Is now the time for investors to revisit Latin American equities? It could be argued that such a tim...
Is now the time for investors to revisit Latin American equities? It could be argued that such a time of serious pessimism offers an excellent window of opportunity to take a stake in what is a growing and evolving region.
While Argentina and its threatened collapse, default and devaluation hold the headlines, it could be argued that the possible impact on the region is close to being fully discounted, except for short-term impact in Brazil.
Empirical data suggests that Latin American equities do well in a period of global recovery and even anticipate the end with outperformance as experienced in the 1990-91 US recession. Therefore, when we see a pick-up in the US or strong signals from G7 indicators, Mexico in particular, because of its close links to the US, should rebound strongly.
Additionally, commodities should see a rapid return of demand and therefore benefit this commodity-driven region.
On virtually all measures, the region shows very cheap valuations compared with developed market peers ' in many cases below the worst levels of 1998. It is not impossible to find quality stocks trading below one times book value and at or below replacement cost.
Mexico is converging with the US over time and moving towards official investment grade status for 2002. The present global downturn has shown Mexico in its first 'business cycle' as it tracks the US with a decreasing lag replacing the previous experiences of downturn through financial crisis.
Investment structures within the region are set to change. Corporate governance leaves much to be desired and therefore offers considerable upside for equities as it improves, driven by legislation and S&P's new corporate governance ratings.
Demographics dictate that the region's young population will soon move into prime saving years, providing local pension funds with significant resources to invest in equities. Pension fund assets in Brazil, for example, have grown from $7.6bn in 1985 to $68bn in 2001.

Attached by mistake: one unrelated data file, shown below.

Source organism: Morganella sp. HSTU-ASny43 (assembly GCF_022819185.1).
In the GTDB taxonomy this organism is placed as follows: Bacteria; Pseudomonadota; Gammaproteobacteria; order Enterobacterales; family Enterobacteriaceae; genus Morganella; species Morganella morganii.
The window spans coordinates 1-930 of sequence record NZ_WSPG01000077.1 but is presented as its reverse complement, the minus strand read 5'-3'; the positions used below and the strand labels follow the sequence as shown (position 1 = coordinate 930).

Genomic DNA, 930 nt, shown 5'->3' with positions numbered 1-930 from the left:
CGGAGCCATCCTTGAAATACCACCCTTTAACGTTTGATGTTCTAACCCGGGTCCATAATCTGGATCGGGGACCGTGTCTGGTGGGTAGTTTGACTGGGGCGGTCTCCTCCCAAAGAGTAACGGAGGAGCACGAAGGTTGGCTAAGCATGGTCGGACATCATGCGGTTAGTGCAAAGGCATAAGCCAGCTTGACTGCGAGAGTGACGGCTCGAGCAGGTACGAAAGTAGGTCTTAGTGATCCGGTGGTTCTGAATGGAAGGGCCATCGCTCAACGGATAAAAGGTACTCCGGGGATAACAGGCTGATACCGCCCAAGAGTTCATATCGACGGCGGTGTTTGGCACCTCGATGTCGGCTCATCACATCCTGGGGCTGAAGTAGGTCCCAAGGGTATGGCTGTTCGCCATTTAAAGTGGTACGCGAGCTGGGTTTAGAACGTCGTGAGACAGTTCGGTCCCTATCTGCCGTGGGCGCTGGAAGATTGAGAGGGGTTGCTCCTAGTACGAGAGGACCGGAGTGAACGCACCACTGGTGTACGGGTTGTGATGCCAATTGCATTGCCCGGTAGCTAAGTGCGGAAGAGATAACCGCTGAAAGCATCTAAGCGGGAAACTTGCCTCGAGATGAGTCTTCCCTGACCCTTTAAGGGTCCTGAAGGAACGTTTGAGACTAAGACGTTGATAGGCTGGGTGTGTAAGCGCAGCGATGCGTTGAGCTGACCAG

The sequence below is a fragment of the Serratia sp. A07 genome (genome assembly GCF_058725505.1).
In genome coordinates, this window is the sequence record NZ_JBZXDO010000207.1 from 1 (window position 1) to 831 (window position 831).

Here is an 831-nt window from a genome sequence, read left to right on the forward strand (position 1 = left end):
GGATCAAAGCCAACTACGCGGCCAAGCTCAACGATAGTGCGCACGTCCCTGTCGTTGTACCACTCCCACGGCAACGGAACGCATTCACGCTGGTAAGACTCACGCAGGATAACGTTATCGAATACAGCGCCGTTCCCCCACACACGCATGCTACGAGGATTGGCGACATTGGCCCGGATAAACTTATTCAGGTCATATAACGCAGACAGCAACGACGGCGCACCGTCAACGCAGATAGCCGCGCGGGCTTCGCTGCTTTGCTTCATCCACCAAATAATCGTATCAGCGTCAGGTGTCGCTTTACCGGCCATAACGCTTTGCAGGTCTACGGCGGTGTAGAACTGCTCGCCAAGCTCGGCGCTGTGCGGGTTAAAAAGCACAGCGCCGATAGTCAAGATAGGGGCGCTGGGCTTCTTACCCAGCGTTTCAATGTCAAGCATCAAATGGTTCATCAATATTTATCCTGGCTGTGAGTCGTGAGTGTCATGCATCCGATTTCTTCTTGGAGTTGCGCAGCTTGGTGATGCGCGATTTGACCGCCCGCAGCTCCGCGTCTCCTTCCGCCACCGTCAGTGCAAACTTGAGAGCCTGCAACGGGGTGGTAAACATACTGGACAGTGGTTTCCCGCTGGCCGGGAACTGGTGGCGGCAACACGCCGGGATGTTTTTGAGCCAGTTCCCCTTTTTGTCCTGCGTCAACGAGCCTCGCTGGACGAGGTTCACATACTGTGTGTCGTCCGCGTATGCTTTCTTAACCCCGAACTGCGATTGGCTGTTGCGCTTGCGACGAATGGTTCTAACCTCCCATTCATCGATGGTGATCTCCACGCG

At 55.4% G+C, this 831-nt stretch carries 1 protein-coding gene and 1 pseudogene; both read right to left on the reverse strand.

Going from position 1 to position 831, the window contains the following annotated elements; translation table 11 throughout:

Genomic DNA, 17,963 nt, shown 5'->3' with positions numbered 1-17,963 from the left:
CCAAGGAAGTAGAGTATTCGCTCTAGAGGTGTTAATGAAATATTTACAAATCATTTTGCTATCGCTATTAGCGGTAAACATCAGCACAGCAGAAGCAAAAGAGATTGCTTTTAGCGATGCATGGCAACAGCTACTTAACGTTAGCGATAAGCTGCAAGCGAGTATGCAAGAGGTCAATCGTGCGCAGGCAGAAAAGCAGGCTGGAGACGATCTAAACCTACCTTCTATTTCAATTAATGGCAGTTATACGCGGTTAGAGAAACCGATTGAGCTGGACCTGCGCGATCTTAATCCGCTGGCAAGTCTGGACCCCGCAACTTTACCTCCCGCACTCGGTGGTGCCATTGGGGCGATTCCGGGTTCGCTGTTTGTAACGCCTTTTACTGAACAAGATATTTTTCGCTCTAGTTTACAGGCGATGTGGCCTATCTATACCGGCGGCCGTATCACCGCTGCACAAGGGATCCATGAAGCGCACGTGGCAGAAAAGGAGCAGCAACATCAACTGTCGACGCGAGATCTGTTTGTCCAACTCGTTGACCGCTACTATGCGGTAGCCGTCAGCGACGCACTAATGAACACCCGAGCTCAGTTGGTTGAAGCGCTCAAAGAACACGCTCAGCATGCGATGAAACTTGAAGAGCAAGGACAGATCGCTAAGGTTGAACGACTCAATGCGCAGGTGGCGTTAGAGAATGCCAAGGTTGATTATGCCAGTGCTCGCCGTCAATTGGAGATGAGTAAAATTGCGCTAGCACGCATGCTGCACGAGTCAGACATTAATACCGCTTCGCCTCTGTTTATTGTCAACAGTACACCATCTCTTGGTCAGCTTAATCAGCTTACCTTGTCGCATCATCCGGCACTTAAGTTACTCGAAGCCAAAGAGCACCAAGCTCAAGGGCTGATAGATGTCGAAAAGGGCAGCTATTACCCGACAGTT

However, the current global downturn could last much longer and be of greater magnitude than consensus suggests. Such a serious recession could introduce deflation, which would be especially painful for a commodity-exporting region.
The Latin American asset class continues to shrink. Corporate consolidation and the retreat of dedicated funds have tangibly reduced liquidity.
With Mexico and Brazil now the only two Latin markets of any size to appear in global indices and correlation with developed markets rising, the ability and need to invest in the region for diversification continues to erode.
A collapse in Argentina could deliver a major blow to risk tolerance across emerging markets and herald rapid, extensive and long-lasting investor flight. Such a withdrawal and deterioration of well-functioning capital markets could see a region retreat into previously experienced crisis mode, thus revisiting political instability, volatile currencies and third world fiscal accounts.
Pessimism offers opportunities.
Cheap valuations are on offer.
LatAm asset class shrinks.
Cheap valuations are on offer.
Richard Keery is a member of the LatAm desk at Edinburgh Fund Managers
Will work alongside de Bunsen and Webster
Briggs headed up insurance business
Partner Insight Video: Advisers have had to adapt to the changing investment landscape.